[Show abstract][Hide abstract] ABSTRACT: Electroconvulsive therapy (ECT) is currently the most effective treatment for severe depression. However, it is frequently associated with negative cognitive side effects. Magnetic seizure therapy (MST) depicts an alternative, although experimental, convulsive treatment for major depression. Initial results suggest comparable antidepressant effects accompanied by a better side effect profile. However, no studies up to now have addressed acute retrieval disruption after MST in comparison to ECT. Therefore, we intended to broaden insight into the side effect profile of MST compared to ECT by examining the disruption of acute verbal memory processes after treatment.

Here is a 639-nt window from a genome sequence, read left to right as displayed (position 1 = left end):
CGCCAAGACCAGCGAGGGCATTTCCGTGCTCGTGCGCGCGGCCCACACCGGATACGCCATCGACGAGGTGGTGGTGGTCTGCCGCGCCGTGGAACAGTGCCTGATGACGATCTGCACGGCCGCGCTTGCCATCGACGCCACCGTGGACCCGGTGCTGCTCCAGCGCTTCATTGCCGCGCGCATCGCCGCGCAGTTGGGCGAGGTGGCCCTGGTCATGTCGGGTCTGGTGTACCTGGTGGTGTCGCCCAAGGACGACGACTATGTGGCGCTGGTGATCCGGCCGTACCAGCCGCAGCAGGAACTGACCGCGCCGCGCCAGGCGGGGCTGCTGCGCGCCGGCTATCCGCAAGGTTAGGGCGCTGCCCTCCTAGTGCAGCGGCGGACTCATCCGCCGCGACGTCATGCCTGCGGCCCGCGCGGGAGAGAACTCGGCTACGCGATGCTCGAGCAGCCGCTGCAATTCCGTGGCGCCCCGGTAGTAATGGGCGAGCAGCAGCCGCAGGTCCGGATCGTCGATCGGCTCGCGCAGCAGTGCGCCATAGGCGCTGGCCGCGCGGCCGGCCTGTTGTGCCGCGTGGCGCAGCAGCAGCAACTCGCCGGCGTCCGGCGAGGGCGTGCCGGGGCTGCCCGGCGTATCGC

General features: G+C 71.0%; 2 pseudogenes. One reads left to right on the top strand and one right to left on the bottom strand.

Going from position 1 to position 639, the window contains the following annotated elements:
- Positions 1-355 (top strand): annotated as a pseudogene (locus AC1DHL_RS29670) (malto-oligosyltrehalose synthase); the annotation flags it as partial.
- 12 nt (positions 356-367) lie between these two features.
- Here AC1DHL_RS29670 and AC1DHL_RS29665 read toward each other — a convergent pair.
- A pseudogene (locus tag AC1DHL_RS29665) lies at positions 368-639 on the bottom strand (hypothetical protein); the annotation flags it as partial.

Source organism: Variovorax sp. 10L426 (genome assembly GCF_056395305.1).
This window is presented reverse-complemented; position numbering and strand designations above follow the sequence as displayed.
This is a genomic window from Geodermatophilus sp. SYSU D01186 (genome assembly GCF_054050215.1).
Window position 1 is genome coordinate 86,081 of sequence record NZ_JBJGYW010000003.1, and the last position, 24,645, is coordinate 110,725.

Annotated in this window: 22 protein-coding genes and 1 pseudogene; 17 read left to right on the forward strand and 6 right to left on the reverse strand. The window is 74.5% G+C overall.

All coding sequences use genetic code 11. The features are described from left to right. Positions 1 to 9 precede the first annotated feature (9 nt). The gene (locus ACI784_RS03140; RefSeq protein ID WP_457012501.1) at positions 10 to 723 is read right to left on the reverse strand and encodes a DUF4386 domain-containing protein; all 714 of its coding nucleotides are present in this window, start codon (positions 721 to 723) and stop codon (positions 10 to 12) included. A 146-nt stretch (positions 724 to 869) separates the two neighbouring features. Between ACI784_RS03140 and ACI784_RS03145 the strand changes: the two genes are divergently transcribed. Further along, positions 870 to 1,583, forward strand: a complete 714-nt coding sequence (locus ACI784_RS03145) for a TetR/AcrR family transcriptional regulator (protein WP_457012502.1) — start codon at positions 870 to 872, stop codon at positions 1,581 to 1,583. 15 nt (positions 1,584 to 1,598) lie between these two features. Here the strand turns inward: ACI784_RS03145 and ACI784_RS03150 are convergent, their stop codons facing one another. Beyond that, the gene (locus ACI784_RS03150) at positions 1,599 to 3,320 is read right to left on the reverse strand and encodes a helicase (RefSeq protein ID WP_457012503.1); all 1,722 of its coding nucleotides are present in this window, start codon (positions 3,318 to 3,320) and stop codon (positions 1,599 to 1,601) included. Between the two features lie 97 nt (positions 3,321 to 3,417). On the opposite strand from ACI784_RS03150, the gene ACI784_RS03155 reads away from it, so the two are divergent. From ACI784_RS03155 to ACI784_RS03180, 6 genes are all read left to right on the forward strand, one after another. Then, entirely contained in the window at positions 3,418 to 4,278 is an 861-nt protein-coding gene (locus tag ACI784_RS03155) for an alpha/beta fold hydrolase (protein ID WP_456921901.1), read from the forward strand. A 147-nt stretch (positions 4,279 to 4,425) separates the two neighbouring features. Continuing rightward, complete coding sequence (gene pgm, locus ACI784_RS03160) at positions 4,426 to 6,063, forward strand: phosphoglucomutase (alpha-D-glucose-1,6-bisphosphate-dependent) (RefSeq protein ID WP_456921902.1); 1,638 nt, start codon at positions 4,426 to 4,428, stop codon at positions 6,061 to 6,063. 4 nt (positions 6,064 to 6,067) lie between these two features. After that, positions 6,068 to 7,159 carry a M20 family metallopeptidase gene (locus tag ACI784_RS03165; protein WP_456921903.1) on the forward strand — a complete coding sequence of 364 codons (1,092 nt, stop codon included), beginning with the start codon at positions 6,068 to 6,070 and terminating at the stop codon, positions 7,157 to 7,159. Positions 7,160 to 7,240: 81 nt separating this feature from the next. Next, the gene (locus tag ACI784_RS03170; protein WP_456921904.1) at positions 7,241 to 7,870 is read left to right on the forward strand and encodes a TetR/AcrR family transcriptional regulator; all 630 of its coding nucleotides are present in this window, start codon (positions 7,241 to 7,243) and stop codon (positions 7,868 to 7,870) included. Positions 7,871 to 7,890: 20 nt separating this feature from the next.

[Show abstract][Hide abstract] ABSTRACT: For many patients with neuropsychiatric illnesses, standard psychiatric treatments with mono or combination pharmacotherapy, psychotherapy, and transcranial magnetic stimulation are ineffective. For these patients with treatment-resistant neuropsychiatric illnesses, a main therapeutic option is electroconvulsive therapy (ECT). Decades of research have found ECT to be highly effective; however, it can also result in adverse neurocognitive effects. Specifically, ECT results in disorientation after each session, anterograde amnesia for recently learned information, and retrograde amnesia for previously learned information. Unfortunately, the neurocognitive effects and underlying mechanisms of action of ECT remain poorly understood. The purpose of this paper was to synthesize the multiple moderating and mediating factors that are thought to underlie the neurocognitive effects of ECT into a coherent model. Such factors include demographic and neuropsychological characteristics, neuropsychiatric symptoms, ECT technical parameters, and ECT-associated neurophysiological changes. Future research is warranted to evaluate and test this model, so that these findings may support the development of more refined clinical seizure therapy delivery approaches and efficacious cognitive remediation strategies to improve the use of this important and widely used intervention tool for neuropsychiatric diseases.
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